“Many people who live on the island can’t afford new devices, or can’t make the necessary trip all the way to Australia, so I tell them I’ll make them one,” she said.
A ready ear for all
For more than two decades, Ms King’s unique skillset has touched hundreds in the tight-knit community.
Following the death of an islander with a hearing device, it has become tradition for loved ones to take it along to Ms King’s home.
There, they are cleaned and sent off to the next person in need.
“People knock on my door. We have a chat, a cup of tea, and we talk about their loss and they leave the hearing aids with me,” she said.
“For some, it’s too hard to talk about their grief so they just leave them quietly by my door.
“I don’t and won’t accept payment of any kind … it’s the Norfolk way to help your community.”
Filling a much-needed gap
Now retired, Ms King made her living in New Zealand as a teacher before moving to Norfolk Island to run a children’s clothing store.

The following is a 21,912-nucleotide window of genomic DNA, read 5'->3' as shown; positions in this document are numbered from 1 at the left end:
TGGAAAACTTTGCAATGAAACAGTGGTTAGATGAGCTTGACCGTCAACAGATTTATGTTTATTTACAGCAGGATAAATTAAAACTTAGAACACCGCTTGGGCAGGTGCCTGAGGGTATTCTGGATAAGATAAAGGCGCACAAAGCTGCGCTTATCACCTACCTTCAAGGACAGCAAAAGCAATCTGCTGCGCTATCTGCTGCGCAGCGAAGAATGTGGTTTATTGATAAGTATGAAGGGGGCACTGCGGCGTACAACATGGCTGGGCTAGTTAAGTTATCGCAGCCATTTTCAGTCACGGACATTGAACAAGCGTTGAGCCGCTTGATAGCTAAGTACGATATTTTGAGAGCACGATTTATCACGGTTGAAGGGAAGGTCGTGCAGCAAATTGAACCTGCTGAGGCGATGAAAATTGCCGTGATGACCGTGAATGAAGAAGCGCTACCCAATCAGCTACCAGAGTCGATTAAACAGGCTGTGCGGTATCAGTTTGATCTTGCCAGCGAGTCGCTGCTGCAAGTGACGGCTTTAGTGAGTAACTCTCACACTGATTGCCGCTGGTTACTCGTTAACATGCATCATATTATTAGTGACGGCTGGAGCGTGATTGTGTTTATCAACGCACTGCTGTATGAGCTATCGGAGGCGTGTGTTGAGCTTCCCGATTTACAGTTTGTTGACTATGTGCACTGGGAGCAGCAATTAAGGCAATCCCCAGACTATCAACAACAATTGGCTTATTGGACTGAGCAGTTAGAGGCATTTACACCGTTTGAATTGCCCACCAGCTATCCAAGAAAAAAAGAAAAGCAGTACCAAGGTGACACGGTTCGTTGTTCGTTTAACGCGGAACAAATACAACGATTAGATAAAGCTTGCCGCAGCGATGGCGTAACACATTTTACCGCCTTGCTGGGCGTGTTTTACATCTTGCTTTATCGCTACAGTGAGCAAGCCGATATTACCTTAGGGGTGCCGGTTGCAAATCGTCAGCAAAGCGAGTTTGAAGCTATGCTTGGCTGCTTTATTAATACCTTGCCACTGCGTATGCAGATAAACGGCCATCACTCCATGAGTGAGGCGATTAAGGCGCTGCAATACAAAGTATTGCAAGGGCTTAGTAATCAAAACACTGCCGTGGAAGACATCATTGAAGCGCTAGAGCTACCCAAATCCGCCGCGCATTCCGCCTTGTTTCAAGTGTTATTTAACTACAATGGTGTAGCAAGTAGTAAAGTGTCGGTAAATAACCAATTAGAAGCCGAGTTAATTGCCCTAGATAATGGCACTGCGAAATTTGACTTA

Everything she learned about hearing aids came from a visiting specialist, Steve Dawson.
She formed a close bond with him through her association with the Norfolk Island Quota Club, an international organisation helping the deaf and hard of hearing.
For two decades Mr Dawson travelled from his audiology practice in Ballina on the New South Wales north coast to visit patients on Norfolk.
But last June, he became unable to travel due to illness and as a result, Ms King’s skills became more vital than ever.
When they first met, he helped Ms King set up her workshop with all the essentials, including a wide range of batteries and tools.